Not surprisingly, there is scientific evidence indicating empathy in our closest living relatives, chimpanzees.
Researchers from LJMU’s School of Biological Sciences in the UK and colleagues analyzed how chimpanzees behave after a fight. They found that third-party chimpanzees will try to console the ‘victim’ of the fight by grooming, hugging and kissing them.
Although this behaviour has been witnessed in chimpanzees since the 1970s, anthropologists previously believed that the motivation behind it was purely selfish – with the consoling chimp wanting to pre-empt further violence.
However, this study challenged this assumption. ”If that was the case then there shouldn’t be a calming effect from the consolation, rather, just a reduction of aggression,” said Professor Aureli, adding ”I think it’s much more likely that it is done for the benefit of the others rather than the third party.”
Co-author Orlaith Fraser said: ”Unlike previous studies, this research demonstrates the link between consolation and stress reduction, showing the potential for empathy in chimpanzees as opposed to their more renowned aggressive behaviour.”
Apes are thought to be the only primates to show consolation, and it has been speculated that this behaviour is perhaps equivalent to what in human children is called ‘sympathetic concern’. One of the world’s leading primatologists, Professor Frans de Waal, of Emory University in Atlanta, USA, said: ”The behaviour of young children that falls under sympathetic concern (touching, hugging of distressed family members) is in fact identical to that of apes, and so the comparison is not far-fetched. The present study is significant in that it suggests that the function of this behaviour in chimpanzees is similar to humans, in that it comforts the other.”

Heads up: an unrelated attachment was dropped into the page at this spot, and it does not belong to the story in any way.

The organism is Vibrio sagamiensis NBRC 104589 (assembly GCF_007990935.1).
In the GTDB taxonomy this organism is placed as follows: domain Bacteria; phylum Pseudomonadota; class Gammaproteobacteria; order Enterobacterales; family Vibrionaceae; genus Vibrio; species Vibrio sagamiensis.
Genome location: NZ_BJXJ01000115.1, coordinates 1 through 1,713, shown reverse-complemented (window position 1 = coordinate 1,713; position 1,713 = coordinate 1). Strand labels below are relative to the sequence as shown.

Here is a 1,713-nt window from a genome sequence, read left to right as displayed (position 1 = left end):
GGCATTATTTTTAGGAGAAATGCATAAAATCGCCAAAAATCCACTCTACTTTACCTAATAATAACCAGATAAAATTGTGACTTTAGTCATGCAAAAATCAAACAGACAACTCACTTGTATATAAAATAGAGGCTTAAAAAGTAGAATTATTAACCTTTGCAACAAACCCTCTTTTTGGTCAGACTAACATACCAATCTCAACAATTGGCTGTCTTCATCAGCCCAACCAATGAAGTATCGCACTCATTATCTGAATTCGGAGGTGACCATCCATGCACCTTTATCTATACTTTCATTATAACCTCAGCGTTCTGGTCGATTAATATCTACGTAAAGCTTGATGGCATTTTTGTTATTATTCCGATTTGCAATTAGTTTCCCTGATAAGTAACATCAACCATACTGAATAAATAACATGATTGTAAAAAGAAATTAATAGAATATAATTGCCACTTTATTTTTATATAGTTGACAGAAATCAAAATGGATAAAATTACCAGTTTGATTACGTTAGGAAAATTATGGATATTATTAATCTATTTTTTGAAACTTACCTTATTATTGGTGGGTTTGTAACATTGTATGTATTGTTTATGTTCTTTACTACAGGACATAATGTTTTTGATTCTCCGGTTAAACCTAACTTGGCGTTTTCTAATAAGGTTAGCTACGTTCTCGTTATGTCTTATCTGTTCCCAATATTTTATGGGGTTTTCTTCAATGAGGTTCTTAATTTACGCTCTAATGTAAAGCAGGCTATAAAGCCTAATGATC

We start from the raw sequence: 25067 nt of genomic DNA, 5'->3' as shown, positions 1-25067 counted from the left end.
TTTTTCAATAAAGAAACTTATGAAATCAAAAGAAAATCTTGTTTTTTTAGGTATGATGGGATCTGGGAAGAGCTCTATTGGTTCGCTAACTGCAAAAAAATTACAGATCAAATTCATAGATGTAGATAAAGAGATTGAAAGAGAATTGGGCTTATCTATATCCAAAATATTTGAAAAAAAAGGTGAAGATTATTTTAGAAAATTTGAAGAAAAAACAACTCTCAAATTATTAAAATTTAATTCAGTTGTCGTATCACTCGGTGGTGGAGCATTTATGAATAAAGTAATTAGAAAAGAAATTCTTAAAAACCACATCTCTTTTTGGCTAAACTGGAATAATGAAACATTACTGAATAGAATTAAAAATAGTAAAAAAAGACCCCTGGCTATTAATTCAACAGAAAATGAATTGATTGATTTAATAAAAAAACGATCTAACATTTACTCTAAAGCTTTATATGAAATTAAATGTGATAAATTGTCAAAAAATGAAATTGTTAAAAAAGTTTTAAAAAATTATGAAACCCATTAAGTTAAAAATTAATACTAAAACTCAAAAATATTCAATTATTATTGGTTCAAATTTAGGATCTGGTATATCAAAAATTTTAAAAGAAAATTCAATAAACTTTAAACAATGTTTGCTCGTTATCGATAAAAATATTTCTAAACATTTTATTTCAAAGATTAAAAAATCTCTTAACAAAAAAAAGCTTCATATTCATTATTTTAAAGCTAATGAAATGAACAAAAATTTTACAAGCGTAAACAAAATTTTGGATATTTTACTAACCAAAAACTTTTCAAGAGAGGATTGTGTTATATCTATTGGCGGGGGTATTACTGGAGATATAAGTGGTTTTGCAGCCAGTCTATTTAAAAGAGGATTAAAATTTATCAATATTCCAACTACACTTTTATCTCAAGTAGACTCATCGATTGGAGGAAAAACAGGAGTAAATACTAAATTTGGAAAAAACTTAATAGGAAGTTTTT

The allegedly telltale signs of nervousness in humans include scratching ourselves or hand-to-face movements. Similarly, when our chimp cousins find themselves in stressful situations they often resort to self-grooming and self-scratching. Fraser and Professor Aureli found that after a fight, these actions occurred with increasing frequency, but when the non-aggressive chimp entered the fray, the agitated ape soon stopped their nervous movements.
Interestingly, the study also found that apes with mutually beneficial relationships will try to calm each other down. Professor Aureli explained: ”It’s what we call a valuable relationship – basically those animals that are good friends, not just individuals that spend a lot of time together or groom one another, but ones that actually have some value to one another. For example, they help one another in fights, tolerate one another around limited resources, share food, and collaborate.”
However, whether or not non-human animals can empathise is still controversial and divisive among scientists. Fraser said that as well as altruistic behaviour, our closest evolutionary ancestors could potentially have an empathetic side. She said: ”Showing the calming effect of consolation is one of the building blocks from which we can learn more about the emphatic abilities of animals.”
Professor de Waal added that this study removes any previous doubt that consolation provides relief to distressed parties after conflict: ”The evidence is compelling and makes it likely that consolation behaviour is indeed an expression of empathy.”
Other researchers have compared empathy in humans to empathy in chimpanzees and concluded that ‘Chimpanzees are arguably capable of empathizing with others’ emotional states’.
Sanjida O’Connell from University College London in the UK analysed behavioural events that may indicate empathy in chimpanzees and concluded that “From this preliminary analysis it seems the chimpanzees may be capable of showing empathy across a wide range of circumstances.”
- Fraser O.N, Stahl D and Aureli F 2008 Stress reduction through consolation in chimpanzees.
- Koksi S.E and Sterck E. H. M 2010 Empathic chimpanzees: A proposal of the levels of emotional and cognitive processing in chimpanzee empathy. The European journal of developmental psychology vol. 7, no 1, 38-66
- O’Connell S. M 1995 Empathy in chimpanzees: Evidence for theory of mind? Primates, Volume 36, Number 3, 397-410